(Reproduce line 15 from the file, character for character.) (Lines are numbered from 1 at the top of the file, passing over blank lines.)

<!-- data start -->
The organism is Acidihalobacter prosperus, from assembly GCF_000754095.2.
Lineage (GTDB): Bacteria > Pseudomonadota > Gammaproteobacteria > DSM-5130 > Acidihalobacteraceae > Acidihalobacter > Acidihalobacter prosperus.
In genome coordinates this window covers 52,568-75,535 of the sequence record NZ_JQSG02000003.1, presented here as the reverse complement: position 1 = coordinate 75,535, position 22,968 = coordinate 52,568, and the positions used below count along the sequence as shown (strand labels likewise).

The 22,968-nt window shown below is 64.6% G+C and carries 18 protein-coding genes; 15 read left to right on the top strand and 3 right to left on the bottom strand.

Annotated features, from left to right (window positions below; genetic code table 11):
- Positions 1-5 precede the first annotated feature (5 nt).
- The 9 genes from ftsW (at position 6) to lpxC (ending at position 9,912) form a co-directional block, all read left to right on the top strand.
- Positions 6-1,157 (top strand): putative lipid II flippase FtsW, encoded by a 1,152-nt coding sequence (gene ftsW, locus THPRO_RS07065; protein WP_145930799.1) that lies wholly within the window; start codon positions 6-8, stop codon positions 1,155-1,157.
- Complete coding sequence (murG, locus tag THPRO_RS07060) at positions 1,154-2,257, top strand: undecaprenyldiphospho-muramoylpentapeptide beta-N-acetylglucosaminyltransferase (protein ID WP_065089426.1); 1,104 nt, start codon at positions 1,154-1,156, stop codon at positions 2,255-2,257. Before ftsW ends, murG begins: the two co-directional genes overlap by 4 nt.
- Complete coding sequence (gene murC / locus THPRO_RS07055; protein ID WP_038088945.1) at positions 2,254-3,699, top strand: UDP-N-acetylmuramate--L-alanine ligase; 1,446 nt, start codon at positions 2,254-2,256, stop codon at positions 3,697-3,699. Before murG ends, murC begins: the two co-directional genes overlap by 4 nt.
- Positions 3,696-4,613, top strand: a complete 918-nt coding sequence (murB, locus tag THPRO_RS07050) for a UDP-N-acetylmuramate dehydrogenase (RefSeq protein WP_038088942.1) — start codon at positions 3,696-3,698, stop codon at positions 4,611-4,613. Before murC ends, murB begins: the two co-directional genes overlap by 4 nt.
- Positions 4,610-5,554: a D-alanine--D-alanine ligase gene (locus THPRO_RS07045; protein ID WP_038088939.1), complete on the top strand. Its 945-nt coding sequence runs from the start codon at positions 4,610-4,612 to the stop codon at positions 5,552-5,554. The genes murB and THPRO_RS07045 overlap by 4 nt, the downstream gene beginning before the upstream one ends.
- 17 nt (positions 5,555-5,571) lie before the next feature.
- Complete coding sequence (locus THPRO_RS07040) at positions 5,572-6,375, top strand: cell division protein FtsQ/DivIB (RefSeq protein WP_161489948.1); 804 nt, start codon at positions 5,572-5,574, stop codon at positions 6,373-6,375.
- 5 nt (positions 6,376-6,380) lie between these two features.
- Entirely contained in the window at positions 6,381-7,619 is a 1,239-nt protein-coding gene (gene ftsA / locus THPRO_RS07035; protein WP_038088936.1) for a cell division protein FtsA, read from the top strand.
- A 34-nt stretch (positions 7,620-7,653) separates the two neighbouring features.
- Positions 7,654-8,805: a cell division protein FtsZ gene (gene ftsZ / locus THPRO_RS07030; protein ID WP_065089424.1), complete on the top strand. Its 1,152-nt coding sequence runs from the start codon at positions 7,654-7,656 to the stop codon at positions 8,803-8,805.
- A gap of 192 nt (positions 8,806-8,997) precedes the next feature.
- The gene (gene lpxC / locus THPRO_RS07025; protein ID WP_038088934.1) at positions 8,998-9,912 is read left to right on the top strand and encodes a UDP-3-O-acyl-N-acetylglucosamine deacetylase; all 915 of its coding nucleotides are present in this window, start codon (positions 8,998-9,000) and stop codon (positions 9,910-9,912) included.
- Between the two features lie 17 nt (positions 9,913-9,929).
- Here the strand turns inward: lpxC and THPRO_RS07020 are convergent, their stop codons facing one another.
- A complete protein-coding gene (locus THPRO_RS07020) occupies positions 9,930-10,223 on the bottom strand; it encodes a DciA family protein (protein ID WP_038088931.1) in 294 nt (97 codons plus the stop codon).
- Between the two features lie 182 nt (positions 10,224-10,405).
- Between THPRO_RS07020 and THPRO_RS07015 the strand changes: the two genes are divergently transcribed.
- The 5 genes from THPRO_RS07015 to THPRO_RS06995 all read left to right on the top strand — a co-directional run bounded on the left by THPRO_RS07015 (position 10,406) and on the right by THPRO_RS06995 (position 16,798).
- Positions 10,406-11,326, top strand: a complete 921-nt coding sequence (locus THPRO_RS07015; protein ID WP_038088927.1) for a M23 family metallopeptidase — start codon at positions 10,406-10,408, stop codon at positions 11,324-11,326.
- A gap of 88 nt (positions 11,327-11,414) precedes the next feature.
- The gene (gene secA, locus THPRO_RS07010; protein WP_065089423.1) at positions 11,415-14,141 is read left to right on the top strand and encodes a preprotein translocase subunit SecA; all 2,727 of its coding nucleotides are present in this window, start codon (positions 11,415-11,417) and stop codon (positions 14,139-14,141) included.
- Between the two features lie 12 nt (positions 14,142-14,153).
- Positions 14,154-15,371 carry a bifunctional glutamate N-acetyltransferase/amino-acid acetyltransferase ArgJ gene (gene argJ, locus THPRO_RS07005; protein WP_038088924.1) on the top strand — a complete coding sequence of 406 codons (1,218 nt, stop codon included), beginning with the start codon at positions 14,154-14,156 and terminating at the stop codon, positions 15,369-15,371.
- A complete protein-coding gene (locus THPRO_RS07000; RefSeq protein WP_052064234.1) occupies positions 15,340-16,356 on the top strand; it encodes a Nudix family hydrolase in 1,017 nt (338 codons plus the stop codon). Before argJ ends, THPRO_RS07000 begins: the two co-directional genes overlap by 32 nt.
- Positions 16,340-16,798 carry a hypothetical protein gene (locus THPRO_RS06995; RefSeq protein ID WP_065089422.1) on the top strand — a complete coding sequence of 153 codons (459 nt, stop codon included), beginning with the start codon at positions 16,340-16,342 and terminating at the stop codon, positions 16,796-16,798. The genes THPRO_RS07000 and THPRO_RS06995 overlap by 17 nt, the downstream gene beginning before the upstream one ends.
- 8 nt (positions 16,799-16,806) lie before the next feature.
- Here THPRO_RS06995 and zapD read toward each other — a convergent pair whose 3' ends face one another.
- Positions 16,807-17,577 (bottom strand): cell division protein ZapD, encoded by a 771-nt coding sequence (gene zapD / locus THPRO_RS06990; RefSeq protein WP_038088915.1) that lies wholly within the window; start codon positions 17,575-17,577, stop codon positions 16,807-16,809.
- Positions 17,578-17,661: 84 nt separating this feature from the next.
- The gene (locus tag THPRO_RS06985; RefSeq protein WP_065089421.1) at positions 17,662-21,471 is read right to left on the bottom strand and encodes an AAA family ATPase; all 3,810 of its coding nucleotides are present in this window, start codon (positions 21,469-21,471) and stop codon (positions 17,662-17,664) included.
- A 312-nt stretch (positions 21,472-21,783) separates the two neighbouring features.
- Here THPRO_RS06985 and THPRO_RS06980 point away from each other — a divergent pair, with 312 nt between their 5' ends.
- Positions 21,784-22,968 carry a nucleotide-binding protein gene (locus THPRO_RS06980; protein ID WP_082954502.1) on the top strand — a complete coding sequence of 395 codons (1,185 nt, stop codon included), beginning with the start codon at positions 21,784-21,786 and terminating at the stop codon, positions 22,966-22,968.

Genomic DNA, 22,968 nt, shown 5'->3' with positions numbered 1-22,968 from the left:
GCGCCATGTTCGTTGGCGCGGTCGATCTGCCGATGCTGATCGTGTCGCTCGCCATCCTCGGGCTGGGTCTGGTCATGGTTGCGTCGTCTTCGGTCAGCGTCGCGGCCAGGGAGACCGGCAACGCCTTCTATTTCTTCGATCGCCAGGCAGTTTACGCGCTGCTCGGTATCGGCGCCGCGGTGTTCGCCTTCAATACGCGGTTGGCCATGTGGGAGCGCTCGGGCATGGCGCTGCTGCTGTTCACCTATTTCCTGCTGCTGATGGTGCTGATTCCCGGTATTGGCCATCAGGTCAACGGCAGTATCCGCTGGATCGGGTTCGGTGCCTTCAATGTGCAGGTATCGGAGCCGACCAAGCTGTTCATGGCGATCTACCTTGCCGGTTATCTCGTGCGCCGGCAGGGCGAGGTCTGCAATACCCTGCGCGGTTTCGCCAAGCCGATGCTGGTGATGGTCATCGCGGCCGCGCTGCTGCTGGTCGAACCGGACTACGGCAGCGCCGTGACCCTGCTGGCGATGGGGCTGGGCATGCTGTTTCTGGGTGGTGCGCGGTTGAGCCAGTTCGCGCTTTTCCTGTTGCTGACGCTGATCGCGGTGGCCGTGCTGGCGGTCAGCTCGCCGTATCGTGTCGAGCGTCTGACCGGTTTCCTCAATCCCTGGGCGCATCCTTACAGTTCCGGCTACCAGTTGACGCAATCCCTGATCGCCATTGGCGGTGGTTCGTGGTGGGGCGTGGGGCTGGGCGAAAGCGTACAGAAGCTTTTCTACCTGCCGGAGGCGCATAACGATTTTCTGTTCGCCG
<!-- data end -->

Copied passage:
- 5 nt (positions 6,376-6,380) lie between these two features.